Mobile Phones - Access All Areas

By: Andy Adams

How often have you been preparing to go on holiday when disaster strikes and you can't find the super secret hiding place you put the plane tickets months ago? Many people have experienced this panic and with new proposals being put forward soon we may be able to cut out this added stress to our pre-holiday regimen.

The International Air Transport Association (IATA), a trade association representing and the airline industry, has agreed on a new method of checking in for flights where travellers can have a bar code on their mobile phones scanned upon arrival.

Many people currently are able to print out their flight information at home over the internet and bring that to airport as opposed to the old magnetic strip tickets, but with air travel receiving heavy criticism from the "green crowd" IATA has clearly seen mobile phones as a more eco-friendly method of getting passenger's tickets to them.

These plans have already been given the green light and now major airlines are considering implementing them. British Airways and Virgin Atlantic have expressed their interest whilst Ryanair has dismissed the idea.

BA in particular has some concerns, since there is no universal standard with mobile phones such as screen size and media messaging capabilities. Some airlines have expressed concerns over the added work involved, citing that the whole process benefits the passenger but causes extra trouble for the airlines.

If these concerns are resolved then the scheme could be rolled out as early as 2008, with a target for the old paper-based tickets to be obsolete by 2010. If this were to happen then there is a potential saving of $500m (about ?250m) by adopting the paperless system.

But as with most technological advances, the Far East is already pioneering these practices and Tokyo's Narita Airport uses mobile phones equipped with barcodes as boarding passes, with passengers registering their fingerprints upon arrival.

Mobile phones are not only being used like this for boarding passes but also in other ticket related arenas. One other such use is tickets for music concerts. Earlier this year at London's Hammersmith Apollo, Nokia sponsored a Guns n' Roses concert and used it as the perfect platform to launch its TicketRush venture, where concert-goers order their tickets and are sent a text message with a unique code to present at the door.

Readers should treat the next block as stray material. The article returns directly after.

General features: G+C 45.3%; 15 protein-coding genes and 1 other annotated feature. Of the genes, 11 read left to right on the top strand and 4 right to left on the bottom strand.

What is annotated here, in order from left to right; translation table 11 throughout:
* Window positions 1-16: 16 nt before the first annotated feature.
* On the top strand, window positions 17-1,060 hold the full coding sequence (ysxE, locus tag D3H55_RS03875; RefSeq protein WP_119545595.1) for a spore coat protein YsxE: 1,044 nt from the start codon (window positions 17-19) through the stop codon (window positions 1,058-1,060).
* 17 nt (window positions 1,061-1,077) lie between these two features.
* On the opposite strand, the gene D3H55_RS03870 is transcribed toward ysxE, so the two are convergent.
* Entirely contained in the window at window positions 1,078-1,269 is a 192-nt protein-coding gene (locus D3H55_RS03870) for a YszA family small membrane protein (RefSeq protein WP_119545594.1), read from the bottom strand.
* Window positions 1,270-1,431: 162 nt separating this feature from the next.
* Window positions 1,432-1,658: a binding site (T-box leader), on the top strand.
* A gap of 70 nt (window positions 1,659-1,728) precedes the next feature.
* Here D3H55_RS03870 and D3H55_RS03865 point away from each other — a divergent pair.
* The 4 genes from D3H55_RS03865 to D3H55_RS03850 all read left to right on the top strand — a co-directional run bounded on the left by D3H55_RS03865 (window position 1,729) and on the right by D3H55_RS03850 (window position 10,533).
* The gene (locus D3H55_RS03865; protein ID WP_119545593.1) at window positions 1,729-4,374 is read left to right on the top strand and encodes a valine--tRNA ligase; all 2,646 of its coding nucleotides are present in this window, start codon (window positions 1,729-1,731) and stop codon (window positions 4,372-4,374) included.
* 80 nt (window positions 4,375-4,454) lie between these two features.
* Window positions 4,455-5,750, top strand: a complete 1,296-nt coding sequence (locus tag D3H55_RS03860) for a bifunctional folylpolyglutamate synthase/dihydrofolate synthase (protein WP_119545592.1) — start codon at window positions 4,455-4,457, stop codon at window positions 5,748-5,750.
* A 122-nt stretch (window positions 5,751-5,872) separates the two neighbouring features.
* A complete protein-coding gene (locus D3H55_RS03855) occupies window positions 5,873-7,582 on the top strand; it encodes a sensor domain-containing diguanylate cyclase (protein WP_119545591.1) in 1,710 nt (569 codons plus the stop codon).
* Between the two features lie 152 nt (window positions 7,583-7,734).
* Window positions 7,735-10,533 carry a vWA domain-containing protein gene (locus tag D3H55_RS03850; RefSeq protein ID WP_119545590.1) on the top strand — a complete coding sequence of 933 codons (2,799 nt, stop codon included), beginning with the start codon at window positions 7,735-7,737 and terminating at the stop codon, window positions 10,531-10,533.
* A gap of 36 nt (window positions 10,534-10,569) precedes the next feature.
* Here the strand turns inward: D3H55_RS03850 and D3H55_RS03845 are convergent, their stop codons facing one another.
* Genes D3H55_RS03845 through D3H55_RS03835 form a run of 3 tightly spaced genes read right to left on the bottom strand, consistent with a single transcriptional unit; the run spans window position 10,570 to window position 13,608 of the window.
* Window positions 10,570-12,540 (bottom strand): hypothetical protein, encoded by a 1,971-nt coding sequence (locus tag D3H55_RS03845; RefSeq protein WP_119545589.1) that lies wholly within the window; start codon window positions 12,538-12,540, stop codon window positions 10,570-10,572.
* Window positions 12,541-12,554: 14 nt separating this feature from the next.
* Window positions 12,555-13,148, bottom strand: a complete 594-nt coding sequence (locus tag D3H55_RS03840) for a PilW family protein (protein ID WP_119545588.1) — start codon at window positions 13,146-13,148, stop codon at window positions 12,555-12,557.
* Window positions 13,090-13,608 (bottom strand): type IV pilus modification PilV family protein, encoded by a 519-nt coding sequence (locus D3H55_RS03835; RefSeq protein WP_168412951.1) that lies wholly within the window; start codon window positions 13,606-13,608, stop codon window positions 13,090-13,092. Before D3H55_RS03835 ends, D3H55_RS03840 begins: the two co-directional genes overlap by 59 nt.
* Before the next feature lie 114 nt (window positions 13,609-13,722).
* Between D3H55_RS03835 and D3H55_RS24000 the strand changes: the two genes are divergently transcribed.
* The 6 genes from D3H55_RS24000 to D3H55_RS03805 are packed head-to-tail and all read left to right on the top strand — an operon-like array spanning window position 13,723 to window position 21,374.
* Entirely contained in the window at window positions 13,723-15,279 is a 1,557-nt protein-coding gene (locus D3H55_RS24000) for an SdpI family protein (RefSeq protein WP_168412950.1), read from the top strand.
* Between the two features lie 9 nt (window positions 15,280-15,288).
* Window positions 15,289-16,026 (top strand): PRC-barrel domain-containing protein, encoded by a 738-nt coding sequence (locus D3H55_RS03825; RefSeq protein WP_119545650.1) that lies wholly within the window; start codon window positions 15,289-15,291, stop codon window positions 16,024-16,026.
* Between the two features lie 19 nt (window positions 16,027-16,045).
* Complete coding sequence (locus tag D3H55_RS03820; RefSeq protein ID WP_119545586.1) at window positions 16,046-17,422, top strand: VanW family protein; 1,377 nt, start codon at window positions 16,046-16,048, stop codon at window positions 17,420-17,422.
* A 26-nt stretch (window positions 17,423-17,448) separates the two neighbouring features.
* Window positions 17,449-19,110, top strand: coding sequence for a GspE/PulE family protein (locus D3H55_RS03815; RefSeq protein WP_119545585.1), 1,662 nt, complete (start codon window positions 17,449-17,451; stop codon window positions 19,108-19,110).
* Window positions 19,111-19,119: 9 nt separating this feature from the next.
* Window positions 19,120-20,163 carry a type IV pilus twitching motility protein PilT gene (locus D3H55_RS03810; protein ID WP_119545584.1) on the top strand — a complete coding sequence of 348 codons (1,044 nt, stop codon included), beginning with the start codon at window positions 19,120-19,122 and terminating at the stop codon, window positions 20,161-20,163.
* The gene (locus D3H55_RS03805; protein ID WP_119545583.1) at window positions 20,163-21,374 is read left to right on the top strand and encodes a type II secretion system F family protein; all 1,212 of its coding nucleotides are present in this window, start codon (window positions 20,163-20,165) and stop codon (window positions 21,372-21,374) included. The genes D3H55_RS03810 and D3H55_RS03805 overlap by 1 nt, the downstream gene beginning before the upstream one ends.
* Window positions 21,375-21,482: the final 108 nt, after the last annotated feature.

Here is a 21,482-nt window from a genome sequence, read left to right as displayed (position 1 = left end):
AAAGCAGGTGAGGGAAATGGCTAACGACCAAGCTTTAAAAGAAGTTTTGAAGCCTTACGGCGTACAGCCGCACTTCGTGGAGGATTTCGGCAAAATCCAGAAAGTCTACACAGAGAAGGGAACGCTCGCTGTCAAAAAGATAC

The scheme was deemed enough of a success that later in this year other artists are joining Nokia to provide mobile phone ticket allocation for popular artists, with as Kasabian, Rihanna and Queens of The Stone Age all listed as upcoming dates.

The use of this system helps provide a more secure way for fans to get a ticket, since in the past ticket touts would scour the crowds outside venues with convincing fake tickets to sell at extortionate prices, only for punters to be turned away at the door.

Another similar use has been at Manchester City Football Club, again to provide more security and convenience to the customer. A spokesman says: "Mobile contactless services will mean the end of bulging wallets - there will be no need to carry credit and debit cards, travel cards, loyalty cards and security passes. And, we will still be able to provide the information and match information for football fans on their mobile phones."

There have even been talks for mobile phones to be used as methods of payment for food outlets and the club store at the venue.

So it seems that mobile phones are on the brink of gaining a whole new batch of uses, showing there are many new and convenient ways of integrating into our lives and culture.

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